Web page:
Presentation on theme: "Thermodynamics and Further Inorganic Chemistry. Contents Thermodynamics Periodicity Redox Equilibria Transition Metals Reactions of Inorganic Compounds."— Presentation transcript:
Thermodynamics and Further Inorganic Chemistry
Contents Thermodynamics Periodicity Redox Equilibria Transition Metals Reactions of Inorganic Compounds in Aqueous Solution
Thermodynamics Enthalpy Change Free Energy and Entropy Change
Enthalpy Change (ΔH) Enthalpy of formation –is the enthalpy change that occurs when one mole of compound in its standard state if formed from its element in their standard states under standard conditions. Ionisation enthalpy –of an element is the enthalpy change that accompanies the removal of 1 electron in each atom of one mole of gaseous atoms Enthalpy of atomisation – of an element is the enthalpy change that occurs when 1 mole of gaseous atoms are formed from the element in its standard state. Bond dissociation enthalpy – the enthalpy required to break and separate one mole of bond so that the gaseous atoms exert no force on each other. Electron affinity –of an element is the enthalpy change that accompanies the addition of one electron to each atom in one mole of gaseous atoms. Lattice enthalpy –of an ionic compound is the enthalpy change which accompanies the formation of one mole of ionic compound from its constituent gaseous ions. You will need to be able to use the quantities in energy cycle calculations, by applying Hess’s Law. Remember it doesn’t matter which route a chemical change takes the net energy change stays the same.
Free-Energy Change (ΔG) and Entropy Change (ΔS) ΔH, whilst important, is not sufficient to explain spontaneous endothermic The concept of increasing disorder (entropy change, ΔS) accounts for this phenomenon. E.g. the production of CO 2 from hydrogencarbonates with acid is endothermic but occur without heating, because the products are significantly more disordered than the products. The balance between entropy and enthalpy determines the feasibility of a reaction and is called the change in free energy. ΔG = ΔH - TΔS (derivation not required). ΔG must be negative for a reaction to proceed spontaneously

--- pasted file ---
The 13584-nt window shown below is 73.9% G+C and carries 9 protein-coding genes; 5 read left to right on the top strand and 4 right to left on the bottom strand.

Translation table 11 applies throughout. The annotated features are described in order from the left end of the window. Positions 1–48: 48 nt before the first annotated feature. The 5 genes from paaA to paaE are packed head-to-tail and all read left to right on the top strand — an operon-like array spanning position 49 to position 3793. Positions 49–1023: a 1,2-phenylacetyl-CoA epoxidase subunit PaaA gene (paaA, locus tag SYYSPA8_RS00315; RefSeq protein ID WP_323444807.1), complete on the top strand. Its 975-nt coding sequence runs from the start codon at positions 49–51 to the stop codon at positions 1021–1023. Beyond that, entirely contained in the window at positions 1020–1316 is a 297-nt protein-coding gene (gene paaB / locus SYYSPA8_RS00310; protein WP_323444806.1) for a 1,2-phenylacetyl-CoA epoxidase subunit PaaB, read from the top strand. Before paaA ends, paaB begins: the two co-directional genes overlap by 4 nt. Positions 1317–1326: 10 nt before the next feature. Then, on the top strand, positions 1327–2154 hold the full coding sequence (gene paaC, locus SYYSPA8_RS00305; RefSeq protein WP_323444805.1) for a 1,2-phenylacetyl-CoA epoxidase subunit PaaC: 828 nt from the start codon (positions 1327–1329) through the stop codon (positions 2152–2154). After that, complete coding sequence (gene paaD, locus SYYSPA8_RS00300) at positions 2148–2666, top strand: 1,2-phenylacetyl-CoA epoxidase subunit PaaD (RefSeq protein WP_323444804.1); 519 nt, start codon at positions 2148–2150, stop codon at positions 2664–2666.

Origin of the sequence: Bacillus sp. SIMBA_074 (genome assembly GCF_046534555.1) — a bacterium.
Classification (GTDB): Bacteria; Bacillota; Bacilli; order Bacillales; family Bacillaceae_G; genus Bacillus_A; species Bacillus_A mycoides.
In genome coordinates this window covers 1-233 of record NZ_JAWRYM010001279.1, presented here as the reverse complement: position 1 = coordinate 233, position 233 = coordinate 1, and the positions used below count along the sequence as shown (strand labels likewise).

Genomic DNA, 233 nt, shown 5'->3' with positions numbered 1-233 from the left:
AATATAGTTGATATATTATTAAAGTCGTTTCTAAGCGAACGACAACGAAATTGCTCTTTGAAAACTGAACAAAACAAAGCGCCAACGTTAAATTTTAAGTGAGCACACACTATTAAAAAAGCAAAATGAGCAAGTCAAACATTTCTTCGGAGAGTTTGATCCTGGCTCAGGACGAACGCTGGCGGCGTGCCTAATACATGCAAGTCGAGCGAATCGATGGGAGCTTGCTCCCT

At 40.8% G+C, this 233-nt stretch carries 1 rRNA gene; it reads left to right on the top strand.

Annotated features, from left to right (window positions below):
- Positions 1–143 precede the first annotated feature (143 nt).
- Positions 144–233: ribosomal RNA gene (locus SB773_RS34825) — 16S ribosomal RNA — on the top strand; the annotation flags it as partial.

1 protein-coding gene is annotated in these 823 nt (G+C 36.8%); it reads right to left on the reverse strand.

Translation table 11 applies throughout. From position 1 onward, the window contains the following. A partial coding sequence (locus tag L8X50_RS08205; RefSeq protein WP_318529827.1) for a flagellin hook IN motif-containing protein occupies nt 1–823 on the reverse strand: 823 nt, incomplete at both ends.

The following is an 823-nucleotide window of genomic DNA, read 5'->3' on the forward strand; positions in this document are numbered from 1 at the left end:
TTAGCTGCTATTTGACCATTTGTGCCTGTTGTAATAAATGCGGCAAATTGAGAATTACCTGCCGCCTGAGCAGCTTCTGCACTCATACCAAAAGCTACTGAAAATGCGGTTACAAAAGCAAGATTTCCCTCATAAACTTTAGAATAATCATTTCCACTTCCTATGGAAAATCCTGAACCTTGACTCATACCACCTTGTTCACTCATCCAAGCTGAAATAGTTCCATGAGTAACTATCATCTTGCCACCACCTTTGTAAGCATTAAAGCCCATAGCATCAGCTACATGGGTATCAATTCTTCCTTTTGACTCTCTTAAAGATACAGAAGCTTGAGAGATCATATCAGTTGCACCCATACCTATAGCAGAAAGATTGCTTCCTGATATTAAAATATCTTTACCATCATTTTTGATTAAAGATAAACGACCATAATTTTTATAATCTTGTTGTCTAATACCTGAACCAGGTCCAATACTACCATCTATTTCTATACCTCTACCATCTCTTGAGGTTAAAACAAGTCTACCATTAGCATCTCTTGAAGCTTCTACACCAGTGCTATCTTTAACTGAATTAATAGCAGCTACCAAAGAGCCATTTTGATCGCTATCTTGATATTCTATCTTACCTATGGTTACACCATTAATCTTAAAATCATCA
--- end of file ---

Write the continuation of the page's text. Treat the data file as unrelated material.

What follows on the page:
Periodicity All trends listed here are for progression from left to right of the periodic table. Reactions with water Na and Mg –Reactivity decreases The elements progress from metals to non-metals. Period 3 oxides –The amount of oxygen per mole of the element increases. –The oxides go from ionic to covalent in nature –The oxides go from basic to acidic –Boiling points start high because of the strong ionic forces but become higher in the middle oxides have mixed ionic covalent nature but still form giant lattices so have high boiling points. The latter few elements form simple molecules and so have relatively low boiling points. –With water the metal oxides form alkalis, aluminium and silicon oxide are insoluble, the non metal oxides form acidic solutions
Periodicity Period 3 chlorides –The amount of chlorine atoms per mole of the elements increases across the period. –Sodium and magnesium chloride are ionic where as aluminium chloride is covalent as are the chlorides of the other elements. –The boiling points decrease as the compounds progress from giant ionic in structure to simple molecular. –Ionic chlorides form neutral solution form neutral solutions in water. Covalent chlorides are hydrolysed by water and form acidic solutions.